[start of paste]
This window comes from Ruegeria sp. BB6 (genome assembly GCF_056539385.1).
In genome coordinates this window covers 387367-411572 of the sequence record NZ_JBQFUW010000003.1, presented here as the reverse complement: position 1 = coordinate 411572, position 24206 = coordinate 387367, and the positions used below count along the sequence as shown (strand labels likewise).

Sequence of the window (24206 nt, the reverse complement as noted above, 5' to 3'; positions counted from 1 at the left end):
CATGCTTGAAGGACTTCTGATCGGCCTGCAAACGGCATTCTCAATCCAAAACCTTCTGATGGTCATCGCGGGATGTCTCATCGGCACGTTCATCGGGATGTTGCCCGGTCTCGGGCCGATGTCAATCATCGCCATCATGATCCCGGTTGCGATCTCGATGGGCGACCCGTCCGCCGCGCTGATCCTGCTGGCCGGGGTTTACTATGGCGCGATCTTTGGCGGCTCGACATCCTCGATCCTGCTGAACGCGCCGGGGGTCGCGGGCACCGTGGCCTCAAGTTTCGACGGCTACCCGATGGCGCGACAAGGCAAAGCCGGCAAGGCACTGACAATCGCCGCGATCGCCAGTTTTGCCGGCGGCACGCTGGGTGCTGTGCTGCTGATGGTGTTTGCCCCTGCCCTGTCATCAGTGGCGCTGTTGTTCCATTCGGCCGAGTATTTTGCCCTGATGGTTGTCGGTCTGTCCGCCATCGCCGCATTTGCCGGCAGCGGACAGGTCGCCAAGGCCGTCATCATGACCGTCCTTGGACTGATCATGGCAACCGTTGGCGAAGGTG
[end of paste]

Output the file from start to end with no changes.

This window comes from Ruegeria sp. BB6 (genome assembly GCF_056539385.1).
In genome coordinates this window covers 387367-411572 of the sequence record NZ_JBQFUW010000003.1, presented here as the reverse complement: position 1 = coordinate 411572, position 24206 = coordinate 387367, and the positions used below count along the sequence as shown (strand labels likewise).

Sequence of the window (24206 nt, the reverse complement as noted above, 5' to 3'; positions counted from 1 at the left end):
CATGCTTGAAGGACTTCTGATCGGCCTGCAAACGGCATTCTCAATCCAAAACCTTCTGATGGTCATCGCGGGATGTCTCATCGGCACGTTCATCGGGATGTTGCCCGGTCTCGGGCCGATGTCAATCATCGCCATCATGATCCCGGTTGCGATCTCGATGGGCGACCCGTCCGCCGCGCTGATCCTGCTGGCCGGGGTTTACTATGGCGCGATCTTTGGCGGCTCGACATCCTCGATCCTGCTGAACGCGCCGGGGGTCGCGGGCACCGTGGCCTCAAGTTTCGACGGCTACCCGATGGCGCGACAAGGCAAAGCCGGCAAGGCACTGACAATCGCCGCGATCGCCAGTTTTGCCGGCGGCACGCTGGGTGCTGTGCTGCTGATGGTGTTTGCCCCTGCCCTGTCATCAGTGGCGCTGTTGTTCCATTCGGCCGAGTATTTTGCCCTGATGGTTGTCGGTCTGTCCGCCATCGCCGCATTTGCCGGCAGCGGACAGGTCGCCAAGGCCGTCATCATGACCGTCCTTGGACTGATCATGGCAACCGTTGGCGAAGGTG